Should we expect sportsmanship nowadays?
Shane Warne verbally remonstrates with Marlon Samuels in heated clash in the BBL (Image via Fox Sports)
Shane Warne, Marlon Samuels, Lance Armstrong, Kurt Tippett – all recent examples of individuals breaking the moral code known as ‘sportsmanship.’
But should we be at all surprised with such occurrences in the 21st century?
Put a foot wrong on a sporting field nowadays, or indeed off it, should you be an elite level sportsperson, and you become public enemy number one.
The level of scrutiny, and at times vitriol, is far more rampant nowadays as a result of the Internet and various forms of social media.
It is akin to being surrounded by accusers cloaked in the robes of the Inquisition.
In the past you had to bother to pick up a pen and paper and write to a newspaper editor or wait on hold to vent your spleen on a talkback radio program.
Nowadays it is as simple as sending out a tweet from whichever electronic device is your current tool of choice.
Somewhat strangely we have this notion that sportsmanship in 2013 should be upheld as it was in the 1950s or any other distant era.
In many ways that belief is based on naivety.
It is actually pushing the boundaries of logic to expect that sport and its participants continue to uphold the fine traditions of behaviour that we have long expected from those on display on various grounds, courts and pitches.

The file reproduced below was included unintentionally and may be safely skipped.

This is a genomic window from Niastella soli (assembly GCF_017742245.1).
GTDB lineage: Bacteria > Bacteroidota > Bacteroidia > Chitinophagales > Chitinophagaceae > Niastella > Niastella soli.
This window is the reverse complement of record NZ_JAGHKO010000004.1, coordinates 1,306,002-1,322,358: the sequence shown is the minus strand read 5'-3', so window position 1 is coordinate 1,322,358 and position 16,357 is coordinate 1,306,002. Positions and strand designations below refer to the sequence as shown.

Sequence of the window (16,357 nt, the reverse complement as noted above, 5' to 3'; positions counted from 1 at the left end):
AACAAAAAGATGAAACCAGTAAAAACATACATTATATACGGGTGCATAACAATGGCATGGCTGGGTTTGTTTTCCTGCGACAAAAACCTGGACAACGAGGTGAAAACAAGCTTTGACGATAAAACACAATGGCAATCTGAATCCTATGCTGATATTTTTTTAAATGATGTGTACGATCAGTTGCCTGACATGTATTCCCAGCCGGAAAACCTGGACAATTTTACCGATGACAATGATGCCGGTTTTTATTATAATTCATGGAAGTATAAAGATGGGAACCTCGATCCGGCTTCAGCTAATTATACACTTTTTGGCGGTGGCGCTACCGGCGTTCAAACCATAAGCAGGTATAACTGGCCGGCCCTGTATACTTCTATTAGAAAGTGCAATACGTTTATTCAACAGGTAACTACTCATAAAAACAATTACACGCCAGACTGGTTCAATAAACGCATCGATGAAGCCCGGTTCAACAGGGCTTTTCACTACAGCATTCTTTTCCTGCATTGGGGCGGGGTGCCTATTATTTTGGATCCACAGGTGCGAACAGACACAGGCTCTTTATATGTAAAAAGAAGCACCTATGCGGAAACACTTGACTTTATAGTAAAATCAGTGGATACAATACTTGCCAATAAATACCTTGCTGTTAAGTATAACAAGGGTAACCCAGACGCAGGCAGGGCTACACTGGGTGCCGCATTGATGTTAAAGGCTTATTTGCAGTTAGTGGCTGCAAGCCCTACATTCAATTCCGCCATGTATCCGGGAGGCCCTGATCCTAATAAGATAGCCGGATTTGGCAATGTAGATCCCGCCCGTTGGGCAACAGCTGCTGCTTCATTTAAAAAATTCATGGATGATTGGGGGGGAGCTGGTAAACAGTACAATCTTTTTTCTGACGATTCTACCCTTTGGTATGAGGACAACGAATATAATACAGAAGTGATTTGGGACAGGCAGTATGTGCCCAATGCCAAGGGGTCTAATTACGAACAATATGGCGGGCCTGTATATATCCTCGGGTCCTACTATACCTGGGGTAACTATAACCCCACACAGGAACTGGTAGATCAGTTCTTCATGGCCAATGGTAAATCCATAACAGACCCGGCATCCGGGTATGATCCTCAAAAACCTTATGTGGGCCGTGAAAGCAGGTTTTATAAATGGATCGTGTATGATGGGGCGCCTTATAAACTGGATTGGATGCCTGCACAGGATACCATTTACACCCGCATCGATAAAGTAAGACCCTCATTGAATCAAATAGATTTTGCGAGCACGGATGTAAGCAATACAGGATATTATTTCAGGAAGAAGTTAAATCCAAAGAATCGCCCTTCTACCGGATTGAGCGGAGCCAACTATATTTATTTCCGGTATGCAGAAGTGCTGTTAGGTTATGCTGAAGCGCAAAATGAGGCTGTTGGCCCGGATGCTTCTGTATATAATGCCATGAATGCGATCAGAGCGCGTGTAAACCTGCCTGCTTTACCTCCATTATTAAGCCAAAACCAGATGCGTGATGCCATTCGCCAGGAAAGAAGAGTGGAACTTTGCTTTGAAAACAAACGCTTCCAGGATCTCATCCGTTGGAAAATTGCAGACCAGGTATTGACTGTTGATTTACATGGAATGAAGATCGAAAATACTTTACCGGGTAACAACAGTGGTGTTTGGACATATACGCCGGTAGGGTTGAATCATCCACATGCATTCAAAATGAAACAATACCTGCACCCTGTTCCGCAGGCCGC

The world has undergone a seismic shift in recent times with regard to the moral code that is deemed to underpin our society.
Let’s journey back to 1980, my last year at school – and yes, I did get all the way to year 12.
I was educated through the public school system in Perth in those dozen years.
And back in year 12, some 33 years ago, life in high school was very different to what it is today.
In my final year at school, I would never have contemplated a classmate calling a teacher an effin’ so-and-so.
And if a fellow student had spat in a teacher’s face, struck them or thrown a chair in their direction I would most likely have gone into a catatonic state.
But, very sadly, those practices are commonplace nowadays.
The Teacher’s Union in Western Australia registers in excess of 1000 complaints each year of a physical or extreme verbal nature against its membership.
Most, if not all of those episodes, simply happen beneath the public radar – unreported and unrecognised by the community at large.
Acts that used to be newsworthy in their infancy now go unreported unless they are of a very extreme nature.
The act of glassing an individual – shoving a glass or glass bottle into someone’s face – used to be an extremely rare occurrence.
In Perth in 2010 it happened on 67 occasions and only a handful made it into the media.
Police stated that the vast majority of the glassing incidents came not as a result of a fight but in response to a verbal altercation – a nice way to get your point across.
The spike in one punch deaths has grown alarmingly in recent times, as have the random assaults where victims are singled out by groups and bashed senseless for no apparent reason, save for their own perverted gratification and entertainment.
All these worrying trends, including an ever-growing disrespect for police officers and others in positions of civil authority, is happening around us every day.
And in the main we have become immune to it.
We merely cast it off as ‘that’s the way things are nowadays’.